Achieving seemingly Impossible feats at AfCFTA

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AFRICAN OF THE WEEK IS Wamkele Mene; Secretary-General, African Continental Free Trade Area

Wamkele Mene

Secretary-General, African Continental Free Trade Area

Some of the feats that has been accomplished in the African Continental Free Trade Area, under the leadership of its secretary general, Wamkele Mene, are mind bugling when one looks at how some needed continental economic organs have either failed to pick up in operation or remain at infancy after several years. The story is different at AfCFTA.

In a chat with the African Leadership Magazine the astute trade professional, Wamkele Mene narrated how the trade organ has been able to scale through some continental and global hurdles to find its footing in the World trade affairs.

Within the last two years some of the unsettled things that had prevented free trade agreement between countries in Africa got a legal template for dispute resolution. As hopes brightens up for free trade on the African continent, Mene said it is time for African countries to buy and sell directly to one another at modest prices that would sustain intra- trade on the continent.

“In my first year, 2020, half of the countries, about 42, were in either full or partial lockdown due to the COVID-19 pandemic. We could not do anything. The first six months after I was elected, I was in a hotel, and we could not travel or talk to stakeholders. And yet, in a concise space of time, we have achieved what others thought was impossible. A total of 45 countries have ratified the agreement establishing the AfCFTA; we have all of the legal instruments required to make commercially make meaningful trade happen. We have a single set of rules of origin. For example, before the AfCFTA, West Africa, East Africa, and Central Africa have different rules of origin. So, if you are an automobile manufacturer and you are in Kenya. If you want to expand your investments to West Africa or Southern Africa, Local content rules are different for the vehicle, which imposes regulatory costs on you as an investor. Now, we have a simple set of rules for over 88% of products traded in Africa. Before the AfCFTA, you may as well have been trading; if you were in Uganda, you might have been trading with somebody in China. Because each region each country had a different set of rules for trade and investment. So, we have harmonized that, and also, for the first time in the continent’s history, we have agreed on rules for resolving trade and investment disputes. legally binding outcomes from the adjudication of disputes by a dispute settlement mechanism. All of these things happened in the last two and a half years”.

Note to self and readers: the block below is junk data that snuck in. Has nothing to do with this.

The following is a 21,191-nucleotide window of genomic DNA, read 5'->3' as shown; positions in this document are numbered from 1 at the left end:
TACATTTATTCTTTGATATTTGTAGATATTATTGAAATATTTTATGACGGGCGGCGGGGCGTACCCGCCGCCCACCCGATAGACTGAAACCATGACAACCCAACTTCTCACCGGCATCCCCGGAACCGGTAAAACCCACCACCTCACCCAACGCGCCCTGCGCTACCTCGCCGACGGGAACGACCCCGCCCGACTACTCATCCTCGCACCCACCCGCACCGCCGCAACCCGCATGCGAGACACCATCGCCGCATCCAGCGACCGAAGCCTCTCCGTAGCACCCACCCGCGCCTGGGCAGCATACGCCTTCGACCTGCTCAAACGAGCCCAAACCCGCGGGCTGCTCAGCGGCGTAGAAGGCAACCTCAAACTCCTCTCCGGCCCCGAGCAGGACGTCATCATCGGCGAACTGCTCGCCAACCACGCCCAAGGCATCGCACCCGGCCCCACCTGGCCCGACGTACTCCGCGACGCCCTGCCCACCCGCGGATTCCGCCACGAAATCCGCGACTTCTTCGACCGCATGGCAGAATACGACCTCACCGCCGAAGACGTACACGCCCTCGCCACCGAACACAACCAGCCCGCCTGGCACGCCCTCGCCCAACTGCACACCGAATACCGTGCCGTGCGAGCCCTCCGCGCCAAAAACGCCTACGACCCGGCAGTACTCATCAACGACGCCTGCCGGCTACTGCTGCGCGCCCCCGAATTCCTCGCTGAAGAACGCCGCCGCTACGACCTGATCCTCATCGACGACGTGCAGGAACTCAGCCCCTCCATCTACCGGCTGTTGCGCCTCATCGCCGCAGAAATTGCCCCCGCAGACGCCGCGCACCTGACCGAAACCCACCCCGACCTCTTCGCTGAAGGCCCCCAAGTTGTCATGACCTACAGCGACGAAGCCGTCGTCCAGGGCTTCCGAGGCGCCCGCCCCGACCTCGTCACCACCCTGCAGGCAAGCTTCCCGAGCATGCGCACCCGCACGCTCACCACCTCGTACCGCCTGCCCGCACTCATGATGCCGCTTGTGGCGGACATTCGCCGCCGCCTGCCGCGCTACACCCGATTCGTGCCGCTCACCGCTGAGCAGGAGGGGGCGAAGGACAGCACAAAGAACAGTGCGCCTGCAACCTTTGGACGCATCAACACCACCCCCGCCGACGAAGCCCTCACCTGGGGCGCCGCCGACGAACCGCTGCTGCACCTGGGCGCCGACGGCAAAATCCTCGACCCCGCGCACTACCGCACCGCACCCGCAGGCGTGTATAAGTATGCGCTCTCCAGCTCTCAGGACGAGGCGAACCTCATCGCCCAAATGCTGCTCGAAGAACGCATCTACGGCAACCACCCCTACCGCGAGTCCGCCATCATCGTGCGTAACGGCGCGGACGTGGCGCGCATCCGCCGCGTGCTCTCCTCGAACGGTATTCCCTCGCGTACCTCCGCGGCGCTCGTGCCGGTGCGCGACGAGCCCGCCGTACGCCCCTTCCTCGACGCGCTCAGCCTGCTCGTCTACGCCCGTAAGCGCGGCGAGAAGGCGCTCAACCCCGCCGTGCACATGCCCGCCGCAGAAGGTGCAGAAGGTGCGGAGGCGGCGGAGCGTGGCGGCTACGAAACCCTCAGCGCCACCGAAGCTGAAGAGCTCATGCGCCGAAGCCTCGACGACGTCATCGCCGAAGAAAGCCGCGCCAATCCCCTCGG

Mene stretched that while it remains amazing what has been achieved so far in AfCFTA, there is so much way to go to ensure an appreciable continental and global success with the African trade organ. He therefore, called on all member countries to the trade agreement to open their economies for the success of the venture. Though some heads of government have given their node for the loadable strides of the body, Mene said many big regional economies immediate participation are pivotal if the World Bank’s 2030 projected $450 billion to Africa’s GDP is to be realized.

“It is a very encouraging projection by the World Bank. They also say in that study that we have an opportunity to contribute by the year 2035 $450 billion to Africa’s GDP by boosting intra-African trade and improving intra-Africa trade by over 80%. So, we need help to do it as a secretariat. We will require the state parties to the AfCFTA agreement and the state parties to implement the deal. It’s achievable. It’s possible. In the last two and a half years, we’ve demonstrated that it’s possible. But we will have to intensify the implementation over the next 15 years. That means that the largest economies in Africa must be willing to open up their markets proportional to their size. So, Morocco, South Africa, Nigeria, and Kenya, are countries that will have to do more, and thankfully, there is a realization that the bigger the economy, the more you have to do. President Ramahosa told me his ambition is to ensure other Africans understand that the South African market is open for trade and investment through the AfCFTA.